SOX10 mutation causes Waardenburg syndrome associated with chronic constipation.


Dr Swati Bhave    13 February 2018

Waardenburg syndrome (WS) is clinically heterogeneous and can be subdivided into four major types (WS1-WS4), where WS4 or Shah-Waardenburg is when WS2 is accompanied by Hirschsprung’s disease.

A recent study published in the International Journal of Pediatric Otorhinolaryngology aimed to determine the pathogenic variant of WS4.

This study recruited a two-generation Iranian pedigree affected by WS4, with three affected members having considerable phenotypic heterogeneity. The proband was a 15-year-old boy, with severe to profound sensorineural hearing impairment, heterochromia iridis, hypoplastic blue eyes and Hirschprung’s disease. The other two participants presented with characteristic symptoms of WS2 and complained of chronic constipation with normal anorectal reflex.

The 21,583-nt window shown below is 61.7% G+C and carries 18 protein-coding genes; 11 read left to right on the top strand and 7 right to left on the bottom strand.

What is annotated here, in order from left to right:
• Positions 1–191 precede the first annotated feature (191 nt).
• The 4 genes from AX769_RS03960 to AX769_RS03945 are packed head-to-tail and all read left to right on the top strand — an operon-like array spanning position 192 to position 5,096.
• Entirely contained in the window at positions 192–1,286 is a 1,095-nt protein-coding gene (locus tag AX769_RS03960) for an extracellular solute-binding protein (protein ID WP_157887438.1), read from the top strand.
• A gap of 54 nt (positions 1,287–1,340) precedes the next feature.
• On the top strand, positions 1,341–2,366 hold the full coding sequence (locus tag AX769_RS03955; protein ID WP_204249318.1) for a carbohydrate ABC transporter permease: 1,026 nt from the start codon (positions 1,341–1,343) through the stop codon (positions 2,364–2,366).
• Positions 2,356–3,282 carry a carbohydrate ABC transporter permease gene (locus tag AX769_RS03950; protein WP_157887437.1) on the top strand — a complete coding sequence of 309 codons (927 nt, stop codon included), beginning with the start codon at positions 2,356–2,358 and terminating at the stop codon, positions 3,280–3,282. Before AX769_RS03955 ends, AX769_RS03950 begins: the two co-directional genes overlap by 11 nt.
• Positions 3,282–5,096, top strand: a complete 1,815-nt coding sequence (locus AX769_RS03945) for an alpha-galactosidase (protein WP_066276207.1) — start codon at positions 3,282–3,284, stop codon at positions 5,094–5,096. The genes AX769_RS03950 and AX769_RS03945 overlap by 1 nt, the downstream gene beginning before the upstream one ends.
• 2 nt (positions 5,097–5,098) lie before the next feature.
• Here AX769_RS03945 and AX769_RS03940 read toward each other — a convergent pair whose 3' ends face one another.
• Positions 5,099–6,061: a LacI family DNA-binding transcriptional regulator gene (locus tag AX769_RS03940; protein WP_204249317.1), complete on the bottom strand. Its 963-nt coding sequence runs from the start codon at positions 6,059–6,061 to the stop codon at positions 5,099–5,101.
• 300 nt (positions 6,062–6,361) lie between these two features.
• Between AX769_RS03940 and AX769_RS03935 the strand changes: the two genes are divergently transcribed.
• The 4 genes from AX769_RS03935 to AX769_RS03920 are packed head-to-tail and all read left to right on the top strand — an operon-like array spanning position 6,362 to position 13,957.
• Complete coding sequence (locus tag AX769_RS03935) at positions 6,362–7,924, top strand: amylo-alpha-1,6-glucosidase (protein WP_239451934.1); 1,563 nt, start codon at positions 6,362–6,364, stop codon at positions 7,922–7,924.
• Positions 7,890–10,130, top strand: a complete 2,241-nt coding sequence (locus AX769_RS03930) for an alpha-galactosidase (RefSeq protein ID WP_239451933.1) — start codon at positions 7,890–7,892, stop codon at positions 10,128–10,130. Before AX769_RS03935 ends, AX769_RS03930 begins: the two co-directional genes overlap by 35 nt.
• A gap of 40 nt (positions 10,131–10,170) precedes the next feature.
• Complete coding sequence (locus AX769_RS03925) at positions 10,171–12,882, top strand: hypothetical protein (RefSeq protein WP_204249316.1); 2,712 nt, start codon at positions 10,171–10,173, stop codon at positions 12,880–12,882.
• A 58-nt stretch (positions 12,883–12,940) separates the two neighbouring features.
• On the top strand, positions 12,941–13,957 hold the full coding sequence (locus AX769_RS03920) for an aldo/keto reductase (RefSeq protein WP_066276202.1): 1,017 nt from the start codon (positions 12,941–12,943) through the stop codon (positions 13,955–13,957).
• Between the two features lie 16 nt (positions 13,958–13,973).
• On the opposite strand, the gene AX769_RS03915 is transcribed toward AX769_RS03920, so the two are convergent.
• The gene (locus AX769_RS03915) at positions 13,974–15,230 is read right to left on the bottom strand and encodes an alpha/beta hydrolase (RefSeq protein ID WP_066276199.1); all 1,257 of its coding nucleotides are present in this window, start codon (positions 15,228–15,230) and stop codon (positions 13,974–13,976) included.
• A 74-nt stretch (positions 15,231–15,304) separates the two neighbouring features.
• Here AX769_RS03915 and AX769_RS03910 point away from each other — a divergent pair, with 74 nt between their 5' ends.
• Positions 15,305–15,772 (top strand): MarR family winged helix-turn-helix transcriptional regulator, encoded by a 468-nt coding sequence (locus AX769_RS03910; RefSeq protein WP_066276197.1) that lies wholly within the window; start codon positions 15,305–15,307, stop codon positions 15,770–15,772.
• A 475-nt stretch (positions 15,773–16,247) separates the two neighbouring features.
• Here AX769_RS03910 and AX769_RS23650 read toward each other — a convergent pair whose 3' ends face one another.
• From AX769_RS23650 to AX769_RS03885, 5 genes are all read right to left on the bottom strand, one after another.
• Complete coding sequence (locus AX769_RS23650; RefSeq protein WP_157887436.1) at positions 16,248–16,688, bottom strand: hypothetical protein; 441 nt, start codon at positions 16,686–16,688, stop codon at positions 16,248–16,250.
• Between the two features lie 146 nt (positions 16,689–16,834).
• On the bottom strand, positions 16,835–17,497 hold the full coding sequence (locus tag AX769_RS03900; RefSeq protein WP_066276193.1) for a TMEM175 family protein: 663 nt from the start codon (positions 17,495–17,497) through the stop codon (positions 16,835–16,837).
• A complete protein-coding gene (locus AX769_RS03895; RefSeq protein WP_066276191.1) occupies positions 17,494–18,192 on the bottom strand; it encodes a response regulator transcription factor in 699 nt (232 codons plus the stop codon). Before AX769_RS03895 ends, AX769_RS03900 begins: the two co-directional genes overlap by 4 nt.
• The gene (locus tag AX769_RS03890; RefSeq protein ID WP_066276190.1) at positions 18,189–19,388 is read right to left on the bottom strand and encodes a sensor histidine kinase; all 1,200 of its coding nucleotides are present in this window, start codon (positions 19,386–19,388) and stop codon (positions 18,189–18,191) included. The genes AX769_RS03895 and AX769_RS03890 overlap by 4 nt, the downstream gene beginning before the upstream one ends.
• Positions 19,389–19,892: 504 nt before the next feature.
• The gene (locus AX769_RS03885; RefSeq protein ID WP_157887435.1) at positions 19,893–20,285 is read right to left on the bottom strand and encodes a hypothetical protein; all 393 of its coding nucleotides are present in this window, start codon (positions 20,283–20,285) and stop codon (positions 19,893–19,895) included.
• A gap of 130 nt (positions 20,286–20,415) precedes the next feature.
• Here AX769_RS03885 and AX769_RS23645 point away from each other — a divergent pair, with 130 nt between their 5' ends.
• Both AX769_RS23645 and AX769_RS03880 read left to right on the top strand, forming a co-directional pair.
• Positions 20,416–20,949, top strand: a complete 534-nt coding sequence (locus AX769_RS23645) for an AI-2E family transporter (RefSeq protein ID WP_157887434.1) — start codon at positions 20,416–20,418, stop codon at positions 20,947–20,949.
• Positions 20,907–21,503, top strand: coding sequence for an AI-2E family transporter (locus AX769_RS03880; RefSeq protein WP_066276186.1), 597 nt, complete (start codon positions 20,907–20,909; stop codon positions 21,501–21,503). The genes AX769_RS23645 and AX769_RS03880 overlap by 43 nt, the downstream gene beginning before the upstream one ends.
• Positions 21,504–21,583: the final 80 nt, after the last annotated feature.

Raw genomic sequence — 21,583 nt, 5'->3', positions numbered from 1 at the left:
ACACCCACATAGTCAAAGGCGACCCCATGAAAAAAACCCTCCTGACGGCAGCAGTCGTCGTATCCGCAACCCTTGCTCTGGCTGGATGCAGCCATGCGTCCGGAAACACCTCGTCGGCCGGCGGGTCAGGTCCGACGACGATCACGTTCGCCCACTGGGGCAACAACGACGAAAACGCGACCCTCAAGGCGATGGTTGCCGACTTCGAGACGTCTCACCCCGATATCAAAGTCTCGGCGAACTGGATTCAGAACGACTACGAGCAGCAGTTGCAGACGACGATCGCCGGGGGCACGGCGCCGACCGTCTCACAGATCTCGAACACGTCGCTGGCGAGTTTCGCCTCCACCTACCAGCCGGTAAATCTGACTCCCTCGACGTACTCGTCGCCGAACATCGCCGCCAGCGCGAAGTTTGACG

The results of sequencing of all exons and exon-intron boundaries of SOX10, EDN3/EDNRB revealed a heterozygous variant c.422T > C in exon-3 of SOX10, which was confirmed by a series of evidence to be pathogenic. The variant led to p.L141P at the protein level.

From the findings, it was inferred that SOX10 mutations is associated with distinctive phenotypic profile, and symptoms including chronic constipation. It was stated that the results could further improve diagnosis and counseling of patients with WS and its associated constipation.

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